A recent report by the Government Accountability Office (GAO) claims state and federal agencies tasked with evaluating experimental programs from the Centers for Medicare and Medicaid Studies (CMS) fail to properly evaluate the initiatives. According to the report, some states can take years to finish evaluations and complete reports on programs implemented to help save taxpayers money and improve patient care.
Furthermore, when reports do become available CMS often fails to give the public access in order for ordinary people to see for themselves what works and what does not for the working poor of America. While many experts studying the issue found the shortcomings to be troubling, many were not surprised at the way states and federal agencies go about evaluating what incremental changes to CMS programs could be worthwhile.
Some states do not even finish their evaluations and complete reports until after the federal government approves the experiments for a second time. Such moves often leave observers scratching their heads as to how states can continue to receive funding for experiments on CMS programs without even taking into account whether they have a positive impact on the health and wellness of state residents or the programs fiscal soundness.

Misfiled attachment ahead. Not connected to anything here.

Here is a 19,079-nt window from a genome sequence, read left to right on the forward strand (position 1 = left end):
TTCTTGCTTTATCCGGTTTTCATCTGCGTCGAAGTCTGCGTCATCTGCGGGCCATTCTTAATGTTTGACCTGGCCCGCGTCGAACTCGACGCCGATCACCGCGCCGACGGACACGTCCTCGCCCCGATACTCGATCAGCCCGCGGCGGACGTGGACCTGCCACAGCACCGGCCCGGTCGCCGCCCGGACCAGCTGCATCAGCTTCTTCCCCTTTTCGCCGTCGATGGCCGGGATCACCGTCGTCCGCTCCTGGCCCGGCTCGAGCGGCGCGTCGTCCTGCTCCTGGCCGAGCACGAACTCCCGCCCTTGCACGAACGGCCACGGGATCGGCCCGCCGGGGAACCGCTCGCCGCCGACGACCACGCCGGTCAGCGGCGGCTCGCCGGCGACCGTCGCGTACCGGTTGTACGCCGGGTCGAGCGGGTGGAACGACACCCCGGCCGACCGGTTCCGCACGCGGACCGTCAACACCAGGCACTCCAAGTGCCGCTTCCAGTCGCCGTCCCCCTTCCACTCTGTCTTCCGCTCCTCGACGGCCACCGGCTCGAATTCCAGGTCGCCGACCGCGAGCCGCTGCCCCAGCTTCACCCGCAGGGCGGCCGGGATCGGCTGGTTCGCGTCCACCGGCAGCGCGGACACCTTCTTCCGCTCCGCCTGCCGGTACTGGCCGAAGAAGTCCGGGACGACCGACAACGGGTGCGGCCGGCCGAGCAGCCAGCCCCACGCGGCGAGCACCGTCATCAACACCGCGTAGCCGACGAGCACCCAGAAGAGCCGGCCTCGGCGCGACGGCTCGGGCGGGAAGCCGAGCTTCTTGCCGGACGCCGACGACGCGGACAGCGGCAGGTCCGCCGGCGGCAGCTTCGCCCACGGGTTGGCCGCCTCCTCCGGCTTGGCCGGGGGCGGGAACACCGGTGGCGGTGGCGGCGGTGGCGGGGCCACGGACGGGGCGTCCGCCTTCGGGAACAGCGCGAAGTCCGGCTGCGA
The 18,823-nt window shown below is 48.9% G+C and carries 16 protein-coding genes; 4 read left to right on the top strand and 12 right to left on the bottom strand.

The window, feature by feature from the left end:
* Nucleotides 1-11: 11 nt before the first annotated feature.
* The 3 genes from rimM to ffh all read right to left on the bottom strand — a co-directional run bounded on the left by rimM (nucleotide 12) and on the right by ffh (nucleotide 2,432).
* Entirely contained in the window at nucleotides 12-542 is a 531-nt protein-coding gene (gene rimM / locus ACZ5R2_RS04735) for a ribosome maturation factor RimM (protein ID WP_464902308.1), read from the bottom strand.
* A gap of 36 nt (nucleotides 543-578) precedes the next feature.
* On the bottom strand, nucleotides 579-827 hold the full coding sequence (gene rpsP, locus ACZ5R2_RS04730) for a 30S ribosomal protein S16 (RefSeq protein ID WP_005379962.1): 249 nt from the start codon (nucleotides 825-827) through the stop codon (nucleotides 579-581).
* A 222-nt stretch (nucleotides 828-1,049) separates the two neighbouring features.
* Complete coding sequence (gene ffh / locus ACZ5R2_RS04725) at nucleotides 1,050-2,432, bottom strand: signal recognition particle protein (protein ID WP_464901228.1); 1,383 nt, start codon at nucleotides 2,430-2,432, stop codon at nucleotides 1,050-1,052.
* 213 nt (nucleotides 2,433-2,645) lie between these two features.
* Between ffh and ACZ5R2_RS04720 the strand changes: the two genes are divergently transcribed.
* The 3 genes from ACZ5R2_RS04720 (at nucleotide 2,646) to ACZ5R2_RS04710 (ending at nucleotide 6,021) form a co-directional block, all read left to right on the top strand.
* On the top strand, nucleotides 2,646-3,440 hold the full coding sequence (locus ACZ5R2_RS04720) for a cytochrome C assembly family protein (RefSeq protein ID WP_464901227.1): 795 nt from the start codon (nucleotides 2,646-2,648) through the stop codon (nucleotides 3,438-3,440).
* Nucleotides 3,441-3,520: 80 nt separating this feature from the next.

The CMS experiments in questions are often referred to as “demonstration projects” or “1115 demonstration waivers,” terms that are derived from the portions of federal law that allow the programs to take place. Under the provisions, federal agencies can allow states to test new approaches to providing coverage and are used to extend Medicaid to people or services not generally covered or to change payment systems to improve care.
These Medicaid demonstration programs can run for a decade or more and have been used by states like Indiana, Iowa, Arkansas and New Hampshire which expanded Medicaid eligibility under the Affordable Care Act (ACA). Almost 75 percent of states utilize Medicaid demonstration projects and about one-third of the federal government’s Medicaid spending goes towards these types of programs which can include testing providing services through private managed-care firms and requiring enrollees to pay monthly premiums.
Some states like Arizona, Kansas, Maryland, Massachusetts, and California spend over half of their Medicaid funding on demonstration programs. While some states use demonstration programs to help expand Medicaid to insure more state residents, others like Indiana and Kentucky have used demonstration programs to restrict access to Medicaid by imposing work requirements.